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  1. STRATEGIC GAME THEORY FOR MANAGERS Diplomacy The Board Game of International Intrigue Client Logo

  2. Today’s Presentation Overview of Diplomacy Overview of Game Theory Aspects of the Game Lessons Learnt from playing Diplomacy Applying Lessons from Diplomacy to the Real World

  3. Diplomacy is a board game set in pre-World War I Europe – the objective of the game is to control Europe Game Board • Each player represents one of the seven powers of Europe: • England • Germany • France • Italy • Austria-Hungary • Turkey • Russia

  4. The game is based on military strategy and negotiating skill with chance playing almost no role Overview of the Game Rules of the Game • Diplomacy is a game of: • Negotiations • Alliances • promises kept • promises broken • In order to survive, a player needs help from others • In order to win, a player must eventually stand alone • Game Board consists of 34 supply centres • 22 occupied and 12 unoccupied at start of game • Each country starts with control of 3 supply centres (except Russia with 4) • Each controlled supply centre represents one piece on the board • When a player captures a new supply centre they can build another fleet or army • Winner is the player who captures 18 supply centres • At the beginning of each turn, players meet together one-on-one or in small groups to discuss their plans • Then orders for each piece are written in secret • Then the orders for all countries are revealed and resolved simultaneously

  5. Game Theory Aspects of the Game • Win-Win & Win-Lose • Initial moves are win-win since 12 unoccupied supply centres can be shared • Alliances can create further win-win opportunities • However, once all supply centres are occupied the overall game becomes win-lose • Simultaneous Moves • Each player must write their moves in secret and all orders are resolved simultaneously • Sequential Moves • Game consist of up to 40 simultaneous interactions • Therefore, many opportunities for players to be rewarded or punished for prior moves • Uncertainty of Information • Uncertainty over the moves of other players • Uncertainty as to the intentions of other players • Uncertain as to whether information obtained during negotiations is credible or not • Important role of Signalling • Actions of other players speak louder than words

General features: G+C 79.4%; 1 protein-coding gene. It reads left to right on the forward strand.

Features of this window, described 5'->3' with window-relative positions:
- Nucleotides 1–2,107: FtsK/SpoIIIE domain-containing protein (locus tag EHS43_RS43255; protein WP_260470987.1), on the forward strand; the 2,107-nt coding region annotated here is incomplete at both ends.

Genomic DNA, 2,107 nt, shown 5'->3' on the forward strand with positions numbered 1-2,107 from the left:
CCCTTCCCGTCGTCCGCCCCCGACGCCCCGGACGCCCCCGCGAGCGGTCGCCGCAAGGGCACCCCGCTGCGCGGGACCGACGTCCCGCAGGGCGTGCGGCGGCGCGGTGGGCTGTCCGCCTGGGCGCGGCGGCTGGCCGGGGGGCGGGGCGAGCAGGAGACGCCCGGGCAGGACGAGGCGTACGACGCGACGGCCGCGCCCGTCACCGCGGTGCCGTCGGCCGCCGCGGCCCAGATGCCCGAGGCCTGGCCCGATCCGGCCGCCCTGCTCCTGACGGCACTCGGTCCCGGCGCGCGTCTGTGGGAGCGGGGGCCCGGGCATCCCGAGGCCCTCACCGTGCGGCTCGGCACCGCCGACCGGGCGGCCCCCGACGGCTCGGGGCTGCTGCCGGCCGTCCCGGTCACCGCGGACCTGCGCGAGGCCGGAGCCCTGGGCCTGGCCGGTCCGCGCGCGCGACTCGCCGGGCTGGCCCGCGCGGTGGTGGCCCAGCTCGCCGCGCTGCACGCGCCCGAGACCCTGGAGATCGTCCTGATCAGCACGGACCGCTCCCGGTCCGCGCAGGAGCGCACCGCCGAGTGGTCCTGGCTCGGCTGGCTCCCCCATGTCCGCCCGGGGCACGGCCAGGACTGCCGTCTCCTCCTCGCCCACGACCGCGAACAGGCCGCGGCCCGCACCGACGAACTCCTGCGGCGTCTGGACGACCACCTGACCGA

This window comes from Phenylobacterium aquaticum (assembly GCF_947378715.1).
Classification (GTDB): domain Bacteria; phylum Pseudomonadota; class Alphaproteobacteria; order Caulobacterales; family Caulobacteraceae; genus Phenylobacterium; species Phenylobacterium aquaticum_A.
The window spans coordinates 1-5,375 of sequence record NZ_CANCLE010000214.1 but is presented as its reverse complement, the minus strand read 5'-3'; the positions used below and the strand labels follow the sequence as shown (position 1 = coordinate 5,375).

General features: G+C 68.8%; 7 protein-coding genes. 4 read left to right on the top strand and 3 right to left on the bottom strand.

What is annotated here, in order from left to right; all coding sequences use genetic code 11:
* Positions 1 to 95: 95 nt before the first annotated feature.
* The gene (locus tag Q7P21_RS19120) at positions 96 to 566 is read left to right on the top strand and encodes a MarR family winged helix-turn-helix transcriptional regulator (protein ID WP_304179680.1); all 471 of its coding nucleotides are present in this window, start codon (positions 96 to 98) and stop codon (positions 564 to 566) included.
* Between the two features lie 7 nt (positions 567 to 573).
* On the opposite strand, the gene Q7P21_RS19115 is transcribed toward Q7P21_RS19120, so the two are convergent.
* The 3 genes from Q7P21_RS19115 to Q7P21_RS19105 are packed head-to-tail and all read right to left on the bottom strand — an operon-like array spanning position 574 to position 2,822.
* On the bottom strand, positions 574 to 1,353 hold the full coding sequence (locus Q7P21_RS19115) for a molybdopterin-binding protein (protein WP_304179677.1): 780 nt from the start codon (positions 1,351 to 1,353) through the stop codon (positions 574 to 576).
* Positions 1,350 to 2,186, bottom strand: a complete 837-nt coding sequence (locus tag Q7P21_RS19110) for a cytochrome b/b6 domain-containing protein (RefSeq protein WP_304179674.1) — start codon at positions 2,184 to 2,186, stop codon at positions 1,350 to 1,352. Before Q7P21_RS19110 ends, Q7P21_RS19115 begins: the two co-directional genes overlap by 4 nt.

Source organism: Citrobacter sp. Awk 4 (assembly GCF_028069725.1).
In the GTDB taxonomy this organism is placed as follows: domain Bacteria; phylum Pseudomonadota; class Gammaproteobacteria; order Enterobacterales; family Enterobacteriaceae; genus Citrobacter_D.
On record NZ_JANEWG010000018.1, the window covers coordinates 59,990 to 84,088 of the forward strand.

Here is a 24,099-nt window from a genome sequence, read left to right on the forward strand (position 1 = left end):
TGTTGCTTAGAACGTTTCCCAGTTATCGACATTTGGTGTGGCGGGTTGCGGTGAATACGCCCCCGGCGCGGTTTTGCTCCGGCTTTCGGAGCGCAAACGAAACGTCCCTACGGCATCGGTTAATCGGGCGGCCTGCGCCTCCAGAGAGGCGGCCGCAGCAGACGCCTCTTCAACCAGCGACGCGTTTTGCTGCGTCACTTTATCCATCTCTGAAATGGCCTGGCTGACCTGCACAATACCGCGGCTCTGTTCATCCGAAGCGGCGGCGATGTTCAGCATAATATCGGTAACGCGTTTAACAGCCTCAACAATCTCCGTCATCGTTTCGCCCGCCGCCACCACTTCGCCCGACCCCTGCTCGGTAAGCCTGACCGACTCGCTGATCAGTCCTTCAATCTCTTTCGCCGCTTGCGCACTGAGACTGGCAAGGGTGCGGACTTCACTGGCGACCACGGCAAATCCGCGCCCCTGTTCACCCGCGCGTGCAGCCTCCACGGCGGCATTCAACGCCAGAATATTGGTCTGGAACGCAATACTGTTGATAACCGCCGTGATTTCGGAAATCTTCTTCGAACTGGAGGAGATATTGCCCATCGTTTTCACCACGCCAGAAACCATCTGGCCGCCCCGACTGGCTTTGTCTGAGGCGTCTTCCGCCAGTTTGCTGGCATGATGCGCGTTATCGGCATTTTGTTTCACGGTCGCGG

6. Lessons Learnt from playing Diplomacy • Player’s do not always behave as expected • Nationalistic pride (e.g. Russian player trying to occupy their German homeland) • Player’s may make a incorrect move deliberately • Maintains reputation through plausible deniability rather than obvious back-stab • Importance of understanding the personality / traits of the other players in the game • Importance of Reputation and Signalling • Importance of always hoping for the best but planning for the worst • Importance of forgiveness when it is mutually beneficial • Importance of committing to a long-term strategy

  7. Applying Lessons from Diplomacy to the Real World • Trust • Attention to detail • Deviousness • Rationality vs emotion • Complex inter-relations • Difficult to anticipate others’ moves • Many players adds to complexity • Rationality powerful • Calculations / permutations difficult • Emotion can override